US manufacturers responded by abandoning any development of such guns, and a company that planned to import a German gun activated by matching watch was bombarded with threats and bad reviews. The law has since been repealed, and there are now companies offering smart guns.

I strongly believe you are right that requiring all safety features to be included as standard would slow or halt the development of new safety features.

Martin Ibert
Martin Ibert
1 year ago

For one, since when has how much money you spend on your car not impacted your chances of survival in a crash? If you buy a small, cheap, used car, your chances are significantly lower than if you buy a big, expensive, new car.
But in this case, I agree that the tech should be free to use for the foreseeable life of the car.
BTW my car has all the hardware in it, but the service was not free, and now it has been discontinued because I drive an GM car in Europe. So now I die even if I would be willing to pay for the feature, but I can’t. Bummer.

V10omous
V10omous
1 year ago

As I said the last time you asked this question, my preference is to see racing decided by engineering ingenuity and prowess over driver skill, so the spec-based racing that is basically ubiquitous these days holds little to no interest for me.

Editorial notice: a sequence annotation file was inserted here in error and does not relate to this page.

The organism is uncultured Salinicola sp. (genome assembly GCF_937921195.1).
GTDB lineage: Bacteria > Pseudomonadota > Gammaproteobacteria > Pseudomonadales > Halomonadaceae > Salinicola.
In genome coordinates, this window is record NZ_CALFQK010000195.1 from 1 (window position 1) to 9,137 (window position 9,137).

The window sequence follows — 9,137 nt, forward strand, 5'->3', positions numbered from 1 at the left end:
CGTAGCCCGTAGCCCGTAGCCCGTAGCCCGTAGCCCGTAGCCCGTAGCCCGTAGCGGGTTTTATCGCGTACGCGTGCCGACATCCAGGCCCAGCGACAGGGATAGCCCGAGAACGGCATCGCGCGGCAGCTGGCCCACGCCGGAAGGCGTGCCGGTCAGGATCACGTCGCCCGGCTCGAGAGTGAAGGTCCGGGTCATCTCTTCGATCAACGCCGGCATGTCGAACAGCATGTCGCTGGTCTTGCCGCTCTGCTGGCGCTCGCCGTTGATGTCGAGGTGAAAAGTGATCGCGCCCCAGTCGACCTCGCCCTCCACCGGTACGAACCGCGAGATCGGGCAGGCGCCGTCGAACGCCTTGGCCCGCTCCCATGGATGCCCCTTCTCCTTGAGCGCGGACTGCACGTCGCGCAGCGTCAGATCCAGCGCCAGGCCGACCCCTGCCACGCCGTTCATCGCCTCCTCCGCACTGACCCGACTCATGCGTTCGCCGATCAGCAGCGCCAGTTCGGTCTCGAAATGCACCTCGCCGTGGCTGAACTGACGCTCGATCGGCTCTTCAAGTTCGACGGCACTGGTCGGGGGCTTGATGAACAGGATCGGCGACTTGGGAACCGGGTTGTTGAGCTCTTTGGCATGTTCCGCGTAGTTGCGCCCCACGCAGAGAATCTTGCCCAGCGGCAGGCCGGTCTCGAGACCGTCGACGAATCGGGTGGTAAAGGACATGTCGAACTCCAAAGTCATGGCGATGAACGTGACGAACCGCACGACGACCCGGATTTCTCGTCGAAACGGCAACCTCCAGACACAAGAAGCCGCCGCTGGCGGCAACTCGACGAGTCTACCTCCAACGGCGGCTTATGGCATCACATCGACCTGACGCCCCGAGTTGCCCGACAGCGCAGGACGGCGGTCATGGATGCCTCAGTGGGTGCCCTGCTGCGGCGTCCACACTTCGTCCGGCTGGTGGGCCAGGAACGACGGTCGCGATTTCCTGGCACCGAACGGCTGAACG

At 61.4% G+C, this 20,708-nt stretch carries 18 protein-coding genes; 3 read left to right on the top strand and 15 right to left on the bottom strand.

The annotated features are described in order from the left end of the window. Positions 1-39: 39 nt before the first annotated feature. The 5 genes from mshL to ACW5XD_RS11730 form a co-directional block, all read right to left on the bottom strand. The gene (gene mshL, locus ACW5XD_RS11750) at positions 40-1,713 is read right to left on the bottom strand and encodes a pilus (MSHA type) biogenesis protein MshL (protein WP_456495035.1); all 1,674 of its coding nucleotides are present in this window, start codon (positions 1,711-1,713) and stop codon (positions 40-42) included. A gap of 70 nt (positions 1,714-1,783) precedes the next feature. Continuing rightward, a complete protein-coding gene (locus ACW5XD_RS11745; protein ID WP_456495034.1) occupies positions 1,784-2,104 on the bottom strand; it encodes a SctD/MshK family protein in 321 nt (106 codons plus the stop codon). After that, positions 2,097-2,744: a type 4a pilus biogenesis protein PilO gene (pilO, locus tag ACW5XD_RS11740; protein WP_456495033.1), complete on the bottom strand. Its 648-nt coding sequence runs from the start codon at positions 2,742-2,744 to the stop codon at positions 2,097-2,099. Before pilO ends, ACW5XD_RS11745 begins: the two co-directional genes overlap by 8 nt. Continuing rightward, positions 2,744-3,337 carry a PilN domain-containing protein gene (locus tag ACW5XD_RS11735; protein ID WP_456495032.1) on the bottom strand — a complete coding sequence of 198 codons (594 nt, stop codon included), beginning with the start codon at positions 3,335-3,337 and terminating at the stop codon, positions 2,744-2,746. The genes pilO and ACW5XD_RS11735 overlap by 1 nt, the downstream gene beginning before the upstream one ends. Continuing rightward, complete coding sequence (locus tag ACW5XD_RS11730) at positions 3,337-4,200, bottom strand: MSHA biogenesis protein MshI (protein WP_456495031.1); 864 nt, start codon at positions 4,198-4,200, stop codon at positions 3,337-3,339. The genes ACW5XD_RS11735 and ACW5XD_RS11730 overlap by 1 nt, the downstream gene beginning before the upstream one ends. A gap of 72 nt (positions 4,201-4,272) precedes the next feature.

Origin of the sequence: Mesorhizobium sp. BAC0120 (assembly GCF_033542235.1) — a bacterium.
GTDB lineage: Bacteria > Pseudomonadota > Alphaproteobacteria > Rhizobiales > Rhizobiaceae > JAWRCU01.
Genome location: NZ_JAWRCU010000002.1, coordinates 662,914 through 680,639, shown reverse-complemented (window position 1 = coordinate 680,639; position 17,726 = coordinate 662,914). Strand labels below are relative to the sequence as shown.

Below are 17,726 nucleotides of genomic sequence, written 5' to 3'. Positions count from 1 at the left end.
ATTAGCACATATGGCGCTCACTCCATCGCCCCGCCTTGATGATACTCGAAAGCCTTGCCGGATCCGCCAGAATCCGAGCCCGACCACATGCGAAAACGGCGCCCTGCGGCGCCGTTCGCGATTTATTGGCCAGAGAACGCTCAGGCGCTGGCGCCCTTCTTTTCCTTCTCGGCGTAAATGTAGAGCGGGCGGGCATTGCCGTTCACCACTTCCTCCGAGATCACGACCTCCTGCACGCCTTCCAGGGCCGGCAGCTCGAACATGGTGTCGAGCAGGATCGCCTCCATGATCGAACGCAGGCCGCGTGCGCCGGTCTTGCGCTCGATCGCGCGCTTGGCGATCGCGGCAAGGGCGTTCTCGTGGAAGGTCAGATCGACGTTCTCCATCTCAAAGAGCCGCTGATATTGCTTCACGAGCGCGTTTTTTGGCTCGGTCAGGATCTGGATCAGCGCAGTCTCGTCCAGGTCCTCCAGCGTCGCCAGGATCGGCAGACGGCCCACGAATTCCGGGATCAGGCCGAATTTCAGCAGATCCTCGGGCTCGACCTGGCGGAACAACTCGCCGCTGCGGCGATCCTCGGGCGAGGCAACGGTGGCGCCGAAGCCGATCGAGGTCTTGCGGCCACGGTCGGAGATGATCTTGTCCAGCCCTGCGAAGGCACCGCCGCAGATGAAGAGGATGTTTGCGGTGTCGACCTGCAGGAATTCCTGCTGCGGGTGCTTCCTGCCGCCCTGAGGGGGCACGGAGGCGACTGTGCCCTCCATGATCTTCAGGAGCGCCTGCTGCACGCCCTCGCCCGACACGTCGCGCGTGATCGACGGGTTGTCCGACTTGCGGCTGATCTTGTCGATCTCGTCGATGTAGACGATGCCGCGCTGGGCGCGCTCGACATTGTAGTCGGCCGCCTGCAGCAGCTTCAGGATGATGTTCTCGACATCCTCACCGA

Maybe there will someday be a self-driving car race series that would not need to bother itself with human safety and could therefore push the envelope in a real way.

Matt Sexton
Matt Sexton
1 year ago
Reply to  V10omous

Based on this statement, I’m surprised you aren’t interested in F1, where the engineers matter as much as the driver.

V10omous
V10omous
1 year ago
Reply to  Matt Sexton

Every F1 car uses a 1.6L hybrid V6, an 8 speed transmission, has an identical wheelbase, a minimum weight requirement, a single tire supplier, and a laundry list of banned technologies.

It may be less of a spec series than NASCAR, but actual creativity and design freedom are pretty curtailed.

If for example, I said you have a $200,000 budget to buy any stock vehicle available on a dealer lot, $50,000 for modifications to make it go faster, and it must pass this basic set of safety criteria, while competing in a variety of formats over the course of a season (oval, road course, endurance), that would simply interest me 100X more than F1. You might end up with a spec series after a while, but I suspect not.

Matt Sexton
Matt Sexton
1 year ago
Reply to  V10omous